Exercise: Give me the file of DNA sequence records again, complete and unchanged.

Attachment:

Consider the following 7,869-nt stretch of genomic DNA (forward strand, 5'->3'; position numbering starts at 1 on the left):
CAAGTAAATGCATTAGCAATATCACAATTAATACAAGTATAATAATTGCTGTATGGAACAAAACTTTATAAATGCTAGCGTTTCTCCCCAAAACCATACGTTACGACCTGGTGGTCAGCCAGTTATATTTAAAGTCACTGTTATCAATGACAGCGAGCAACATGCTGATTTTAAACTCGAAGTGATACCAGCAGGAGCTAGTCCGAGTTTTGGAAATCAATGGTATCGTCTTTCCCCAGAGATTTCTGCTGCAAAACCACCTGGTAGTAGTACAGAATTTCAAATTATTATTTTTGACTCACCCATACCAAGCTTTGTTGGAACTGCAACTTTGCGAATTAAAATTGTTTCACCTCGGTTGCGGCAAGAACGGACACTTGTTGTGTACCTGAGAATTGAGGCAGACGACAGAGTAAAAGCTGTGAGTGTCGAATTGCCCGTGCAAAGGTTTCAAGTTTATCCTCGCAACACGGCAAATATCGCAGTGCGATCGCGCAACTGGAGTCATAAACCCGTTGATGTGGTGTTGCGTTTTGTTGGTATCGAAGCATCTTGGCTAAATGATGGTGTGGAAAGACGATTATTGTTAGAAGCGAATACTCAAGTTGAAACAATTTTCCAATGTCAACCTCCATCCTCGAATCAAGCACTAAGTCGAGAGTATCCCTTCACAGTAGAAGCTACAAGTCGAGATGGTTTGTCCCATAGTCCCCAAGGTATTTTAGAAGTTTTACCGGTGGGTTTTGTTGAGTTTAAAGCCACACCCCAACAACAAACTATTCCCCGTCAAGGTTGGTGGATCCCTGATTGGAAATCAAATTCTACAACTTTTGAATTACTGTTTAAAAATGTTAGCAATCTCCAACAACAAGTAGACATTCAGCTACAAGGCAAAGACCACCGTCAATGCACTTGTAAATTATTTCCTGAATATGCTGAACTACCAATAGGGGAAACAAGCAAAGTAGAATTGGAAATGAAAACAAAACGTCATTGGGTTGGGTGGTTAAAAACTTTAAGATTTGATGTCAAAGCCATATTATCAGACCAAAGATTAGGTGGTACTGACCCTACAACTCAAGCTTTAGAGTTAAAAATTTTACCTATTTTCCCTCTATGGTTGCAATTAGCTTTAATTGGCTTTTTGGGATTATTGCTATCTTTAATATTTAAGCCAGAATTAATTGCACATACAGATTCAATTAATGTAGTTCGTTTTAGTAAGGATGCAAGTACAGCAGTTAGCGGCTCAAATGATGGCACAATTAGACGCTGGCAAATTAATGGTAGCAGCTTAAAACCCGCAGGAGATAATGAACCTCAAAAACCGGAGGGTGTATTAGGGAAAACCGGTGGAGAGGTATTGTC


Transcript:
Consider the following 7,869-nt stretch of genomic DNA (forward strand, 5'->3'; position numbering starts at 1 on the left):
CAAGTAAATGCATTAGCAATATCACAATTAATACAAGTATAATAATTGCTGTATGGAACAAAACTTTATAAATGCTAGCGTTTCTCCCCAAAACCATACGTTACGACCTGGTGGTCAGCCAGTTATATTTAAAGTCACTGTTATCAATGACAGCGAGCAACATGCTGATTTTAAACTCGAAGTGATACCAGCAGGAGCTAGTCCGAGTTTTGGAAATCAATGGTATCGTCTTTCCCCAGAGATTTCTGCTGCAAAACCACCTGGTAGTAGTACAGAATTTCAAATTATTATTTTTGACTCACCCATACCAAGCTTTGTTGGAACTGCAACTTTGCGAATTAAAATTGTTTCACCTCGGTTGCGGCAAGAACGGACACTTGTTGTGTACCTGAGAATTGAGGCAGACGACAGAGTAAAAGCTGTGAGTGTCGAATTGCCCGTGCAAAGGTTTCAAGTTTATCCTCGCAACACGGCAAATATCGCAGTGCGATCGCGCAACTGGAGTCATAAACCCGTTGATGTGGTGTTGCGTTTTGTTGGTATCGAAGCATCTTGGCTAAATGATGGTGTGGAAAGACGATTATTGTTAGAAGCGAATACTCAAGTTGAAACAATTTTCCAATGTCAACCTCCATCCTCGAATCAAGCACTAAGTCGAGAGTATCCCTTCACAGTAGAAGCTACAAGTCGAGATGGTTTGTCCCATAGTCCCCAAGGTATTTTAGAAGTTTTACCGGTGGGTTTTGTTGAGTTTAAAGCCACACCCCAACAACAAACTATTCCCCGTCAAGGTTGGTGGATCCCTGATTGGAAATCAAATTCTACAACTTTTGAATTACTGTTTAAAAATGTTAGCAATCTCCAACAACAAGTAGACATTCAGCTACAAGGCAAAGACCACCGTCAATGCACTTGTAAATTATTTCCTGAATATGCTGAACTACCAATAGGGGAAACAAGCAAAGTAGAATTGGAAATGAAAACAAAACGTCATTGGGTTGGGTGGTTAAAAACTTTAAGATTTGATGTCAAAGCCATATTATCAGACCAAAGATTAGGTGGTACTGACCCTACAACTCAAGCTTTAGAGTTAAAAATTTTACCTATTTTCCCTCTATGGTTGCAATTAGCTTTAATTGGCTTTTTGGGATTATTGCTATCTTTAATATTTAAGCCAGAATTAATTGCACATACAGATTCAATTAATGTAGTTCGTTTTAGTAAGGATGCAAGTACAGCAGTTAGCGGCTCAAATGATGGCACAATTAGACGCTGGCAAATTAATGGTAGCAGCTTAAAACCCGCAGGAGATAATGAACCTCAAAAACCGGAGGGTGTATTAGGGAAAACCGGTGGAGAGGTATTGTC